Oilers Fanfare for the Cure raises over $10K in honour of 6-year-old boy with terminal brain cancer

Click to play video: 'Edmonton school raises over $10K in honour of 6-year-old boy with rare brain cancer'
Edmonton school raises over $10K in honour of 6-year-old boy with rare brain cancer
An Edmonton boy who has been diagnosed with a rare form of terminal brain cancer called diffuse intrinsic pontine glioma (DIPG) was given some incredibly special memories on Wednesday – Jun 1, 2023

An Edmonton boy who has been diagnosed with a rare form of terminal brain cancer called diffuse intrinsic pontine glioma (DIPG) was given some incredibly special memories on Wednesday.

Crawford Plains Elementary School hosted a fundraiser Wednesday called “Oilers Fanfare for the Cure.” The school set a goal of $1,000 to donate to The Cure Starts Now for DIPG — a charity designed to help find cures for rare forms of brain cancer.

Karter Bourgeault, the six-year-old boy with DIPG, is a huge Edmonton Oilers fan. Hunter the Oilers mascot attended the event and even helped shave the heads of children who had raised money for DIPG research.

“The school is doing a fundraiser to help get more out there for children with brain cancer, because unfortunately, children’s cancer is one of the lowest-funded types of research … but yet it’s one of the highest-killing cancers in children,” said Nicole Fraser, Karter’s mom.

Story continues below advertisement

“So (Oilers player Tyson Barrie) came to the school in the beginning of the year and Karter and him bonded. He did great things for us. And then he got to meet a bunch of the other guys — Evander Kane and Nuge (Ryan Nugent-Hopkins) and (Connor) McDavid and (Leon) Draisaitl and (Devin) Shore (and Darnell Nurse) and all of them.”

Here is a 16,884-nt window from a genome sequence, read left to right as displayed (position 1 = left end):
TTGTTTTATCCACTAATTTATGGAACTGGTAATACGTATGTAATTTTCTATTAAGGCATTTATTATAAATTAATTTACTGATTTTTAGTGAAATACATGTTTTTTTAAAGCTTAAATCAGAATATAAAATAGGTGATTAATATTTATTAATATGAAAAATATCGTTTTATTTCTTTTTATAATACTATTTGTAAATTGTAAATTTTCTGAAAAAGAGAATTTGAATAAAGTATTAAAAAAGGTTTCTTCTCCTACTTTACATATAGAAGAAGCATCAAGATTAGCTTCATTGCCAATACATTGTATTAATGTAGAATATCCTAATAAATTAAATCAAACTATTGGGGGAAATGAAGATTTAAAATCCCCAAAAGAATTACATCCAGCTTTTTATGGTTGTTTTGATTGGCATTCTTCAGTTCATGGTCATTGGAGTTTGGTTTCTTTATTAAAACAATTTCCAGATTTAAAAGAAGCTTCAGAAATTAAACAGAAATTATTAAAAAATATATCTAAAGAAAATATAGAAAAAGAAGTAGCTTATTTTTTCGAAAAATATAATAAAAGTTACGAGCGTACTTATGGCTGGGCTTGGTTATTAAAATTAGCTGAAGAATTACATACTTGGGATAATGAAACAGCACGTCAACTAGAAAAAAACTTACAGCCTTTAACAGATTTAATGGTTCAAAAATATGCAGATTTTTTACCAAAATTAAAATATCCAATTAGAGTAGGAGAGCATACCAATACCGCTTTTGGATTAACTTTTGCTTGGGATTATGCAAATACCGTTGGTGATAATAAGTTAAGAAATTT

This isn’t the school’s first fundraiser for Karter. Staff and students hosted the Terry Fox run in the fall, where 50 per cent of the donations went to finding a cure for DIPG.

“Our school has been beyond amazing. At the beginning of the year, when they did the Terry Fox run, they donated half of the donations to brain cancer research.

“They go above and beyond for us and for Karter — Karter’s happy place is that school. So, it definitely pushes him to do better and stuff and to be around his peers,” Fraser said.

Many of Karter’s classmates volunteered to dye their hair or shave their heads in support of him. One of Karter’s Grade 1 classmates went above and beyond for him.

“One of our little guys in Grade 1, Giles, is Karter’s friend. He went over to his parents and he talked to them about the best way to raise money and they decided to make a video. And, you know, those big, big puppy eyes and the heartstrings, certainly, a little Grade 1 is making a video to cut off his beautiful blond locks. Certainly got the hearts of people. And as of this morning, he brought $5,270 all on his own. So, he’s sporting a new haircut,” said Lisa Nachtigal, principal at Crawford Plains Elementary.

Story continues below advertisement

The school has also been doing fundraisers during the NHL playoffs and has raised over $10,000, including the funds raised on Wednesday.